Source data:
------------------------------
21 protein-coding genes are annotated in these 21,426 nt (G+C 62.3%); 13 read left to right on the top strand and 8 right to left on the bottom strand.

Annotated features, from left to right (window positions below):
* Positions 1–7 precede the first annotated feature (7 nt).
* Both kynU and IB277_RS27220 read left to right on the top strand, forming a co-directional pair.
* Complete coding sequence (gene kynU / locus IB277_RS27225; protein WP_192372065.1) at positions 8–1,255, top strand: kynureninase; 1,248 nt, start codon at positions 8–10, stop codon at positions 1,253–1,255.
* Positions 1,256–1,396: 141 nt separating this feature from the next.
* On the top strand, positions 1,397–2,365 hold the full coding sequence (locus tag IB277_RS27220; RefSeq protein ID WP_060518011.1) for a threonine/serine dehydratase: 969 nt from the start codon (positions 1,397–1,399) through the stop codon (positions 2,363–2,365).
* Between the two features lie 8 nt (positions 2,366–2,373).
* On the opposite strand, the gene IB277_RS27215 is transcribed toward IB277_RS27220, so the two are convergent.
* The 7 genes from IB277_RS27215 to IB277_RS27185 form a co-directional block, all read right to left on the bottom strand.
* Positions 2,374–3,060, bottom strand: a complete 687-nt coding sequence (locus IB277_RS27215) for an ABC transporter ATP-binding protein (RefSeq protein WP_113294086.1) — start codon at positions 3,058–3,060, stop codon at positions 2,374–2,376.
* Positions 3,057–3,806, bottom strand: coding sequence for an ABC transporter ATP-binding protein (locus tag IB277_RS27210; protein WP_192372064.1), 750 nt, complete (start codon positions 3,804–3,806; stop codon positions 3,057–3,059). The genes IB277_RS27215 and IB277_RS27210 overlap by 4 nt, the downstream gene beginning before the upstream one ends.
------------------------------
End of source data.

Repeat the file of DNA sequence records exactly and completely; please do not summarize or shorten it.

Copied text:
21 protein-coding genes are annotated in these 21,426 nt (G+C 62.3%); 13 read left to right on the top strand and 8 right to left on the bottom strand.

Annotated features, from left to right (window positions below):
* Positions 1–7 precede the first annotated feature (7 nt).
* Both kynU and IB277_RS27220 read left to right on the top strand, forming a co-directional pair.
* Complete coding sequence (gene kynU / locus IB277_RS27225; protein WP_192372065.1) at positions 8–1,255, top strand: kynureninase; 1,248 nt, start codon at positions 8–10, stop codon at positions 1,253–1,255.
* Positions 1,256–1,396: 141 nt separating this feature from the next.
* On the top strand, positions 1,397–2,365 hold the full coding sequence (locus tag IB277_RS27220; RefSeq protein ID WP_060518011.1) for a threonine/serine dehydratase: 969 nt from the start codon (positions 1,397–1,399) through the stop codon (positions 2,363–2,365).
* Between the two features lie 8 nt (positions 2,366–2,373).
* On the opposite strand, the gene IB277_RS27215 is transcribed toward IB277_RS27220, so the two are convergent.
* The 7 genes from IB277_RS27215 to IB277_RS27185 form a co-directional block, all read right to left on the bottom strand.
* Positions 2,374–3,060, bottom strand: a complete 687-nt coding sequence (locus IB277_RS27215) for an ABC transporter ATP-binding protein (RefSeq protein WP_113294086.1) — start codon at positions 3,058–3,060, stop codon at positions 2,374–2,376.
* Positions 3,057–3,806, bottom strand: coding sequence for an ABC transporter ATP-binding protein (locus tag IB277_RS27210; protein WP_192372064.1), 750 nt, complete (start codon positions 3,804–3,806; stop codon positions 3,057–3,059). The genes IB277_RS27215 and IB277_RS27210 overlap by 4 nt, the downstream gene beginning before the upstream one ends.